For years the people of Bristol had complained about the statue, and asked the council to remove it. When all appeals failed, some decided to take matters into their own hands and pull it down. The effigy found a fitting resting place in the harbour from which Colston’s slave ships had sailed. The council, led by black mayor Marvin Rees (who, incidentally, supported the prosecution), arranged for it to be dredged up, and the red paint-spattered statue ended up on its side in a local museum, alongside educational materials explaining the wider historical context, and BLM placards from the protest. In response to those on the right who angrily called this “an attack on history” and the attempted “erasure” of history, Bristol-based British-Nigerian historian and broadcaster David Olusoga declared, “This toppling is not an attack on history. It is history.” Olusoga was called as an expert witness for the defence at the trial.

The trial

The accused chose trial by jury in order to have their day in court. The alternative was to appear before a lower magistrates court, as some of their fellow protesters had done. (They were found guilty and lightly sentenced to community service.) As is usual in jury trials, a presiding judge can direct the jury to come to a particular decision, and give guidance on points of law. The judge told jurors they must decide the case on the basis of the evidence before them. He expressed concerns that undue pressure was being placed on them by defence barristers.

The defendants argued that they were acting to prevent the more serious crime of public indecency. Their lawyers claimed that the council’s failure to remove the statue, despite 30 years of petitions and other pleas, amounted to misconduct in public office. Throughout the proceedings, observers say it felt as if Colston and the council were the ones on trial. The defendants also argued that the citizens of Bristol were the owners of the statue (since their forebears had erected it in the first place), and that the majority of citizens would support their actions. Their third main argument was that they had lawful excuse; a conviction would mean that their freedom of expression and assembly under Articles 10 and 11 of the European Convention on Human Rights had been interfered with.

The effigy found a fitting resting place in the harbour from which Colston’s slave ships had sailed.

One of the defendants, Sage Willoughby, told the court: “Imagine having a Hitler statue in front of a Holocaust survivor – I believe they are similar. Having a statue of someone of that calibre in the middle of the city I believe is an insult…” Outside court, after the verdict, Willoughby took the knee.

Attorney General Suella Braverman has said she is considering referring the case to the Court of Appeal because the verdict is “confusing”. But it cannot be changed. Braverman has been accused of political meddling. If the case does go to appeal, the judges will not rule on whether the jury’s decision was correct, only on whether there was an error in law in the directions given to the jury.

In press coverage and responses to it, Professor Olusoga (who has won numerous awards for his work) has been the target of highly personalised attacks on his integrity and alleged “bias”. One Telegraph reader, for example, wrote online, “From what I have read his evidence amounted to a diatribe denouncing Edward Colston as a mass murderer. I think his contempt for our history is evident.”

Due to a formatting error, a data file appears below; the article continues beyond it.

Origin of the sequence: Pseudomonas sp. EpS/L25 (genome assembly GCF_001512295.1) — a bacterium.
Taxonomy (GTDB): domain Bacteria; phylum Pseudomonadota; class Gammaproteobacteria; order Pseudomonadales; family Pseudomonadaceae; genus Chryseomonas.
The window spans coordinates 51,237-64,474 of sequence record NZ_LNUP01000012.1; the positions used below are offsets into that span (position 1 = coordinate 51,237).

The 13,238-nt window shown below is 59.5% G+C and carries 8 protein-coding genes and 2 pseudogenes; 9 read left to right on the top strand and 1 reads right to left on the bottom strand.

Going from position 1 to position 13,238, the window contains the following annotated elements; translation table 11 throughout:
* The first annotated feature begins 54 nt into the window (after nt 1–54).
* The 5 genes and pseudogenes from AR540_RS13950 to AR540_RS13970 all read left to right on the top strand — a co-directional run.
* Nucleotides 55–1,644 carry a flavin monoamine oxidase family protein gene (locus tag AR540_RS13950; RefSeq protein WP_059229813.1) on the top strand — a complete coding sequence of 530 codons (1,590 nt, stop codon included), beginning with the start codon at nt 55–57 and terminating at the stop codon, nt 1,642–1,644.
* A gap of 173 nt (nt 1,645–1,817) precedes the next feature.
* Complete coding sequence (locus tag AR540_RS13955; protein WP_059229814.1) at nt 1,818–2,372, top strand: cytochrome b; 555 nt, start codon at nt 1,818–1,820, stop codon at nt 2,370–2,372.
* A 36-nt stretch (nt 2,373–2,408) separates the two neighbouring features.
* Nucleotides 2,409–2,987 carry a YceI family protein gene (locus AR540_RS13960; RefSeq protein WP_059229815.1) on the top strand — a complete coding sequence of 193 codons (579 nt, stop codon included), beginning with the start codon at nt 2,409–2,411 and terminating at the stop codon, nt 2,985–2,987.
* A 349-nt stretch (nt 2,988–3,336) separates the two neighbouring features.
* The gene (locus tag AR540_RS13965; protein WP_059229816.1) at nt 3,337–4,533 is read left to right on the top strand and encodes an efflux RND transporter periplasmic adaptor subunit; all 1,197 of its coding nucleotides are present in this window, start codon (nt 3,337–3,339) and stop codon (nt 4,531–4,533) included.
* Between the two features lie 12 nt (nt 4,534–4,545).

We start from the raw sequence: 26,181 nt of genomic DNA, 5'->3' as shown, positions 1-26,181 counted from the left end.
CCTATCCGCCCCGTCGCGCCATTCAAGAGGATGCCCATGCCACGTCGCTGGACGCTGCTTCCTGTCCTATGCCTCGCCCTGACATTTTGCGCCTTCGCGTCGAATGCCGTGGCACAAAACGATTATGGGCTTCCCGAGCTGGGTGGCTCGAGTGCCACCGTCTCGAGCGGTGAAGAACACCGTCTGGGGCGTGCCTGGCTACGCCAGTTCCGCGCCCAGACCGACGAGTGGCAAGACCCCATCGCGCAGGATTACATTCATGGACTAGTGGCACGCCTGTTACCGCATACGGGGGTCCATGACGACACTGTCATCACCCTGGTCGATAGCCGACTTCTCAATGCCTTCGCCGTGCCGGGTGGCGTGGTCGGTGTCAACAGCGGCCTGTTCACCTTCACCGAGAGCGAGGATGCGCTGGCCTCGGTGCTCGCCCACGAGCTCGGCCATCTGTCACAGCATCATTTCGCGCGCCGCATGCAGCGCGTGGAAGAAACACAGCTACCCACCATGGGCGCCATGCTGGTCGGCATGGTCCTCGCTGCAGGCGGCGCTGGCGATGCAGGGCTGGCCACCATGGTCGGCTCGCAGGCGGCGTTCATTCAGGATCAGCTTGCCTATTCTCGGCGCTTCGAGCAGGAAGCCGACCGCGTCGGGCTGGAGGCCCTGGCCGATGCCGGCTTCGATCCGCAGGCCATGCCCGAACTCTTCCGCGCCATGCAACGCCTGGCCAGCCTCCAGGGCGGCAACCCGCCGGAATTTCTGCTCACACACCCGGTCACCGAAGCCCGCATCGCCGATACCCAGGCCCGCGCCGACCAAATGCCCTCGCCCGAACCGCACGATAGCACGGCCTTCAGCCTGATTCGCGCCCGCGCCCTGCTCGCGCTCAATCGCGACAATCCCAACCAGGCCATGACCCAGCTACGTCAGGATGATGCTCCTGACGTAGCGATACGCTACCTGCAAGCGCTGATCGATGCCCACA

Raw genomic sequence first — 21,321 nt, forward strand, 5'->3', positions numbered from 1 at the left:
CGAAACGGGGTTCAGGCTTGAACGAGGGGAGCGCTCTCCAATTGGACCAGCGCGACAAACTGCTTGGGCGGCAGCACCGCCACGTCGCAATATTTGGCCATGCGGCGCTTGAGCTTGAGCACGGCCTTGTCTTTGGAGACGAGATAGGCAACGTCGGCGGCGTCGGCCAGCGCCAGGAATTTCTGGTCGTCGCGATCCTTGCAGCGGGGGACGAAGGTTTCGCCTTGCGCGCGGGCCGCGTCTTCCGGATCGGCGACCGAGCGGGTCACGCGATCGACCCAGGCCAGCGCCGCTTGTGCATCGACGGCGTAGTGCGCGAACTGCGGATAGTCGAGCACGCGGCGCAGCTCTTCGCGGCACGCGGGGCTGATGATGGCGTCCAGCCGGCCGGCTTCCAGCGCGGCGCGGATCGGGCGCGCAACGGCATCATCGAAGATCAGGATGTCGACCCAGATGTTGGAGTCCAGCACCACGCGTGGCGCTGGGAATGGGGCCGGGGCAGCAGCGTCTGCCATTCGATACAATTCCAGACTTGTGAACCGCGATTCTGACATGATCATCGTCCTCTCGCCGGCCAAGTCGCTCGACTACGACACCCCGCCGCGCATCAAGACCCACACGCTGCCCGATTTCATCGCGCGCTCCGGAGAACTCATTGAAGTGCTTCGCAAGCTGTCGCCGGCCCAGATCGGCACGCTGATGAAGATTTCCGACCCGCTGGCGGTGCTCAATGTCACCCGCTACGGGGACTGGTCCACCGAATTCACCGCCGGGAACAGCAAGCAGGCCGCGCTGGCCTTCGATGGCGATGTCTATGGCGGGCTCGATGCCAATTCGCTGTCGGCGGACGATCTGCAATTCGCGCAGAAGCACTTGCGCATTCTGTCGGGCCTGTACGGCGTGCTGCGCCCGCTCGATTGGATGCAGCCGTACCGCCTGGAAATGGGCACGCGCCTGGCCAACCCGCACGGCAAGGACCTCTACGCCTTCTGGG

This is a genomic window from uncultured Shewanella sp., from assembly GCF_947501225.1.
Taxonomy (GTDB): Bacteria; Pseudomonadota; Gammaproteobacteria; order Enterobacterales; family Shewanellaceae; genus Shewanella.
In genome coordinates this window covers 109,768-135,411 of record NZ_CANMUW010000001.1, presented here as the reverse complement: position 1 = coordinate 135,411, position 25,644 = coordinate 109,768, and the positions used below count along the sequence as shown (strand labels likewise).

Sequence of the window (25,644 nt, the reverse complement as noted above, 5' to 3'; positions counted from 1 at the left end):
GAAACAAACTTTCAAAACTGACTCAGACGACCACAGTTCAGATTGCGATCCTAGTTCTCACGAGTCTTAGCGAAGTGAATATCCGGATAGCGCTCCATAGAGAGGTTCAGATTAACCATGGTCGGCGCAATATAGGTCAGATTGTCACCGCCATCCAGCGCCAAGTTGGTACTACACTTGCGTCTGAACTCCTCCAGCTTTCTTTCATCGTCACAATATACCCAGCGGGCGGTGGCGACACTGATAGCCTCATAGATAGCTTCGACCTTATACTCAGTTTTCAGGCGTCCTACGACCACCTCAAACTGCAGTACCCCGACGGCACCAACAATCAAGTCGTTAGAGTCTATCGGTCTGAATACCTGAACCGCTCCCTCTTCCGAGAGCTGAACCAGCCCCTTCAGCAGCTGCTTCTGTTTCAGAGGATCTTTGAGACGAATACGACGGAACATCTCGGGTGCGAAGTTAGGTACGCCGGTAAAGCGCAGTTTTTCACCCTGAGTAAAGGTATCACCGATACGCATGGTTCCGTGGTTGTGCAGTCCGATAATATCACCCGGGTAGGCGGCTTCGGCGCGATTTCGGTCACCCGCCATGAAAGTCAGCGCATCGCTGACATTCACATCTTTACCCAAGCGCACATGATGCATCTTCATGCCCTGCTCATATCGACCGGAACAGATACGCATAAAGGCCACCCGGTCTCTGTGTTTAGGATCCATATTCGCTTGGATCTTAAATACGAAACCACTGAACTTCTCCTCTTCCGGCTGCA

The wider significance

The protest was part of the international BLM protests following the murder of George Floyd. The statue toppling was even mentioned at his funeral.

Some critics have mocked the Four for being white and having posh names that suggest they are middle class and therefore privileged (Rhian, Milo, Sage and Jake). “They should be patriotic to their race!” declared one Daily Telegraph reader, enraged at what he saw as class and race traitors. “None of the defendants were black. Rather, as you can tell from their names (including Milo Ponsford and Sage Willoughby) they were almost comically typical of a certain rah, right-on Bristol type,” wrote Telegraph columnist Douglas Murray. But protesters at the rally that day included many whites, as well as people of colour and mixed heritage, reflecting the city’s multicultural population. The same applied to other BLM rallies, in the UK and US, following the death of Mr Floyd. A rainbow crowd was also seen at protests in Oxford, by members of the Rhodes Must Fall movement, calling for the removal of the statue of Cecil Rhodes from the façade of Oriel College. The whiteness of the Colston Four can be seen as a positive – indicating that people of all ethnic backgrounds are uniting to call out racism, colonialism and historical injustice.

The trend towards multiracial protest is positive for the entire decolonization process. (Not that past protests, such as those that took place during the American civil rights movement, were not also multiracial.) For one of the most insidious and long-lasting impacts of colonialism was to create binary opposites rooted in race and (notional) racial difference. Both black and white are still locked into this binary opposition, to the detriment of everyone. It is part of the right-wing racist narrative to keep black and white in separate boxes, and to oppose multiculturalism and miscegenation. This was very evident in the media coverage and other right-wing reaction to this verdict.

The defendants argued that they were acting to prevent the more serious crime of public indecency.

This outcome, and the toppling that preceded it, are part of an irreversible global move to decolonise. This includes action to decolonise the curriculum in schools and higher education; the work of the National Trust in Britain to educate visitors about the tainted wealth, often derived from slavery, upon which many stately homes were built (moves much hated by the right, which has tried to sabotage the Trust’s management); and the increasing trend towards the repatriation of stolen artefacts held in British museums. Controversy still rages over the question of returning the Elgin Marbles to Greece.